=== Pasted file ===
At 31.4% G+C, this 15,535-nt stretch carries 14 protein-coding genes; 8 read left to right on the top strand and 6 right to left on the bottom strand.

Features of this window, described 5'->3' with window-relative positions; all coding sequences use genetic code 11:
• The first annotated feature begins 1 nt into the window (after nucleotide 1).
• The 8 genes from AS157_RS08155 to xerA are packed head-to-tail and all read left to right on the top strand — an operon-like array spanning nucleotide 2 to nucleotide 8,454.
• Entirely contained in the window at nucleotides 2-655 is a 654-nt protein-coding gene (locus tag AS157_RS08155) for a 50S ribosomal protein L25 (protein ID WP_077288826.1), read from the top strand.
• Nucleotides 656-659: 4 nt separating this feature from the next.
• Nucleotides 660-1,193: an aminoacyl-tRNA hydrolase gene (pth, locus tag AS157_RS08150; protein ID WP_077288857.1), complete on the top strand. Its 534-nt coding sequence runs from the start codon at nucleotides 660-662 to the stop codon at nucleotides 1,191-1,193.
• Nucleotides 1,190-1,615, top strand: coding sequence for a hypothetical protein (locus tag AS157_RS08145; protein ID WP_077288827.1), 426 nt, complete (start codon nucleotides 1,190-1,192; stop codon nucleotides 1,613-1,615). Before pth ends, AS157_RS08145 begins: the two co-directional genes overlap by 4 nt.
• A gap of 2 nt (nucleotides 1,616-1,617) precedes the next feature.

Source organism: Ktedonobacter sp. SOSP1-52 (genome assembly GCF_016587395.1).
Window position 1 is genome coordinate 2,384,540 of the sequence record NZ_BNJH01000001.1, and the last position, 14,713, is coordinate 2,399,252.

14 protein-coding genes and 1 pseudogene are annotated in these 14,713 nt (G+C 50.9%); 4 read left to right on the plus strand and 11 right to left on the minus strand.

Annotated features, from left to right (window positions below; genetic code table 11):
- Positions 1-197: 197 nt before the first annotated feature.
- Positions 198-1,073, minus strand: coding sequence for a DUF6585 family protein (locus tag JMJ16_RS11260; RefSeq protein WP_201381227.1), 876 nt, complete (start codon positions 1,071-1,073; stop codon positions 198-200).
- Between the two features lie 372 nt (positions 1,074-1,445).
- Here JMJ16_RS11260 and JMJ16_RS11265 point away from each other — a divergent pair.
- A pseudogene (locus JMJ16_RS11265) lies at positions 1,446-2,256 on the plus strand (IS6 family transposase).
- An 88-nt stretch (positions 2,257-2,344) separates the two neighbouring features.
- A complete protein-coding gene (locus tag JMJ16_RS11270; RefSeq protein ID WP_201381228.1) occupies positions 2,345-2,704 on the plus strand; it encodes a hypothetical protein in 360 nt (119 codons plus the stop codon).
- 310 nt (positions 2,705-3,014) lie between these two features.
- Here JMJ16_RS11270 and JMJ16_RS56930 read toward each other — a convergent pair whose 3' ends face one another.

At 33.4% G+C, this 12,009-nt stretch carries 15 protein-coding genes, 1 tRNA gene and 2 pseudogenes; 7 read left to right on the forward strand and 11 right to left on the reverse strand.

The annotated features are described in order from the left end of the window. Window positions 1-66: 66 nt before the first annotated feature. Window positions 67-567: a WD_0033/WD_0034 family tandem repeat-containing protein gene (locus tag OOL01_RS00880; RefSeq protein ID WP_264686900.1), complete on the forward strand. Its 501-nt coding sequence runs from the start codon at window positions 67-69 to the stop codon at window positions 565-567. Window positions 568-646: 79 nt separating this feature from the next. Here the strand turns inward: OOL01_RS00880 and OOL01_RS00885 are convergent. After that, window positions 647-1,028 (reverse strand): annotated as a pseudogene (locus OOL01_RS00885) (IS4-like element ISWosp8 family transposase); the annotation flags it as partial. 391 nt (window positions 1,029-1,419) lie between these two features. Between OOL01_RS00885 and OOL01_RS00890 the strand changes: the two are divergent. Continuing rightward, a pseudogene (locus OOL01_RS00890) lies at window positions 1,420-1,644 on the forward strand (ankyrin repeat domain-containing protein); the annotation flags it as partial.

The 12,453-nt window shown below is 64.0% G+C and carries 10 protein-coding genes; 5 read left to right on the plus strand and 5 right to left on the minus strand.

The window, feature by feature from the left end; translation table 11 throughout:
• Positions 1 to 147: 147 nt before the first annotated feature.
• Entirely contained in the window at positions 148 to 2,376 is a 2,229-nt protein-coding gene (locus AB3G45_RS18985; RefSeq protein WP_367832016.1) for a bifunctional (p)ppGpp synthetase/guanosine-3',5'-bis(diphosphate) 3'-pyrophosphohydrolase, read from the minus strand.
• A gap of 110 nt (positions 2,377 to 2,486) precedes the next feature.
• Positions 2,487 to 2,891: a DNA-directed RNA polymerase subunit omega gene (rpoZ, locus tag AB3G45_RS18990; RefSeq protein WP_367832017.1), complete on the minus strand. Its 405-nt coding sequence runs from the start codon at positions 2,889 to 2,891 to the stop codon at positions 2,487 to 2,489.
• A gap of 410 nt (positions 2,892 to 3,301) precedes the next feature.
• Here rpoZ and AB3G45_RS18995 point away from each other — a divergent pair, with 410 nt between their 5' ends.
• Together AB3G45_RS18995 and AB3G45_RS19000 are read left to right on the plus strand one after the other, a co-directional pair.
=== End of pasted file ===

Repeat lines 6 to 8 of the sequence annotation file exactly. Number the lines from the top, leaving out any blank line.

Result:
• Nucleotides 656-659: 4 nt separating this feature from the next.
• Nucleotides 660-1,193: an aminoacyl-tRNA hydrolase gene (pth, locus tag AS157_RS08150; protein ID WP_077288857.1), complete on the top strand. Its 534-nt coding sequence runs from the start codon at nucleotides 660-662 to the stop codon at nucleotides 1,191-1,193.
• Nucleotides 1,190-1,615, top strand: coding sequence for a hypothetical protein (locus tag AS157_RS08145; protein ID WP_077288827.1), 426 nt, complete (start codon nucleotides 1,190-1,192; stop codon nucleotides 1,613-1,615). Before pth ends, AS157_RS08145 begins: the two co-directional genes overlap by 4 nt.